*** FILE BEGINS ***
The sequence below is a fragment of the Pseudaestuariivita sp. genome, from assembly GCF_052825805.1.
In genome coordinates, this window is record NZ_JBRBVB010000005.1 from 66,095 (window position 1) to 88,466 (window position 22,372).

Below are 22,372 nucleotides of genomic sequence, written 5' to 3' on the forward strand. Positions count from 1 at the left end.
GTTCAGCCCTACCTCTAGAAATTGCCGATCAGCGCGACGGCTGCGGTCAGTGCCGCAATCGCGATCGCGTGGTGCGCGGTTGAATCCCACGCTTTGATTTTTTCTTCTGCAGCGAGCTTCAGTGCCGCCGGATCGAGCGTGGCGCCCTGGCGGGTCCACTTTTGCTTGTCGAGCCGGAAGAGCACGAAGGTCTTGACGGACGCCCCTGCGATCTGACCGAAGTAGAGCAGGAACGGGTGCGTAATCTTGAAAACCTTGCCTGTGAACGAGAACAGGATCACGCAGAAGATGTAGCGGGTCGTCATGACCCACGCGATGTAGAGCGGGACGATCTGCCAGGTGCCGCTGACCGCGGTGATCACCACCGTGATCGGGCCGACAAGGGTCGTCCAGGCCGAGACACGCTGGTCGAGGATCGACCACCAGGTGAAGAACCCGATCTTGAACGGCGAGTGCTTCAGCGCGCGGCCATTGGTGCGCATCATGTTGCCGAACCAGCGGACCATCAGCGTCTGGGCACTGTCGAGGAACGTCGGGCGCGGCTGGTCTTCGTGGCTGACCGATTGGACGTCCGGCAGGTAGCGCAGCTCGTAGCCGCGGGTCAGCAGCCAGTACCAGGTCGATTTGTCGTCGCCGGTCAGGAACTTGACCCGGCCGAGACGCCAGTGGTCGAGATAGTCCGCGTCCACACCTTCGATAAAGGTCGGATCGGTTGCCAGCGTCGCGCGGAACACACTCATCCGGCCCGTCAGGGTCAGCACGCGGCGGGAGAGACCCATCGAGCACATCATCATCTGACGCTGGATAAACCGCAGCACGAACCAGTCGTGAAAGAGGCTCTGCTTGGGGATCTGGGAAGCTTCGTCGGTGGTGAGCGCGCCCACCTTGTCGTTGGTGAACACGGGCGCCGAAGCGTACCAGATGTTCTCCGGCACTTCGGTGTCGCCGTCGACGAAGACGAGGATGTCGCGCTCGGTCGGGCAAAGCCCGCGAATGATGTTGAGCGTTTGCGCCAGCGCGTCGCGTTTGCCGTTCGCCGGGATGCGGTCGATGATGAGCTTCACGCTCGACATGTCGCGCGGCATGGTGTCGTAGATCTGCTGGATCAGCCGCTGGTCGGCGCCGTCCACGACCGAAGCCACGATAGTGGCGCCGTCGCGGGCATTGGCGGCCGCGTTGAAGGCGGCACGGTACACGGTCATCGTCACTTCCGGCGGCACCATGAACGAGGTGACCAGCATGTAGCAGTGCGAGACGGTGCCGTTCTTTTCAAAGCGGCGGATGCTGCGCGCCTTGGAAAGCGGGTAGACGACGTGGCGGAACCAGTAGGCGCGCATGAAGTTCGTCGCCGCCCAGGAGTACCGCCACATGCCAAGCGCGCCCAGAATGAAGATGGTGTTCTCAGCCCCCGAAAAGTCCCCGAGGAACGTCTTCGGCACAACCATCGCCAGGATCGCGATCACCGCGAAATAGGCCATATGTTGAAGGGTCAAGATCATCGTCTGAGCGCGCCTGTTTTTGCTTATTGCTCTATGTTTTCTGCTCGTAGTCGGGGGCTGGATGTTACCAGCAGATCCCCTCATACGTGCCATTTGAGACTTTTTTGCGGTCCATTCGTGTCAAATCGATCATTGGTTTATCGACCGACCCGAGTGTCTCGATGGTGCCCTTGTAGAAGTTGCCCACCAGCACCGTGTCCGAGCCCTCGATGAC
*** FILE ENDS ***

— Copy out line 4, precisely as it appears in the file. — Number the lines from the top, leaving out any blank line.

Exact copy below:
GTTCAGCCCTACCTCTAGAAATTGCCGATCAGCGCGACGGCTGCGGTCAGTGCCGCAATCGCGATCGCGTGGTGCGCGGTTGAATCCCACGCTTTGATTTTTTCTTCTGCAGCGAGCTTCAGTGCCGCCGGATCGAGCGTGGCGCCCTGGCGGGTCCACTTTTGCTTGTCGAGCCGGAAGAGCACGAAGGTCTTGACGGACGCCCCTGCGATCTGACCGAAGTAGAGCAGGAACGGGTGCGTAATCTTGAAAACCTTGCCTGTGAACGAGAACAGGATCACGCAGAAGATGTAGCGGGTCGTCATGACCCACGCGATGTAGAGCGGGACGATCTGCCAGGTGCCGCTGACCGCGGTGATCACCACCGTGATCGGGCCGACAAGGGTCGTCCAGGCCGAGACACGCTGGTCGAGGATCGACCACCAGGTGAAGAACCCGATCTTGAACGGCGAGTGCTTCAGCGCGCGGCCATTGGTGCGCATCATGTTGCCGAACCAGCGGACCATCAGCGTCTGGGCACTGTCGAGGAACGTCGGGCGCGGCTGGTCTTCGTGGCTGACCGATTGGACGTCCGGCAGGTAGCGCAGCTCGTAGCCGCGGGTCAGCAGCCAGTACCAGGTCGATTTGTCGTCGCCGGTCAGGAACTTGACCCGGCCGAGACGCCAGTGGTCGAGATAGTCCGCGTCCACACCTTCGATAAAGGTCGGATCGGTTGCCAGCGTCGCGCGGAACACACTCATCCGGCCCGTCAGGGTCAGCACGCGGCGGGAGAGACCCATCGAGCACATCATCATCTGACGCTGGATAAACCGCAGCACGAACCAGTCGTGAAAGAGGCTCTGCTTGGGGATCTGGGAAGCTTCGTCGGTGGTGAGCGCGCCCACCTTGTCGTTGGTGAACACGGGCGCCGAAGCGTACCAGATGTTCTCCGGCACTTCGGTGTCGCCGTCGACGAAGACGAGGATGTCGCGCTCGGTCGGGCAAAGCCCGCGAATGATGTTGAGCGTTTGCGCCAGCGCGTCGCGTTTGCCGTTCGCCGGGATGCGGTCGATGATGAGCTTCACGCTCGACATGTCGCGCGGCATGGTGTCGTAGATCTGCTGGATCAGCCGCTGGTCGGCGCCGTCCACGACCGAAGCCACGATAGTGGCGCCGTCGCGGGCATTGGCGGCCGCGTTGAAGGCGGCACGGTACACGGTCATCGTCACTTCCGGCGGCACCATGAACGAGGTGACCAGCATGTAGCAGTGCGAGACGGTGCCGTTCTTTTCAAAGCGGCGGATGCTGCGCGCCTTGGAAAGCGGGTAGACGACGTGGCGGAACCAGTAGGCGCGCATGAAGTTCGTCGCCGCCCAGGAGTACCGCCACATGCCAAGCGCGCCCAGAATGAAGATGGTGTTCTCAGCCCCCGAAAAGTCCCCGAGGAACGTCTTCGGCACAACCATCGCCAGGATCGCGATCACCGCGAAATAGGCCATATGTTGAAGGGTCAAGATCATCGTCTGAGCGCGCCTGTTTTTGCTTATTGCTCTATGTTTTCTGCTCGTAGTCGGGGGCTGGATGTTACCAGCAGATCCCCTCATACGTGCCATTTGAGACTTTTTTGCGGTCCATTCGTGTCAAATCGATCATTGGTTTATCGACCGACCCGAGTGTCTCGATGGTGCCCTTGTAGAAGTTGCCCACCAGCACCGTGTCCGAGCCCTCGATGAC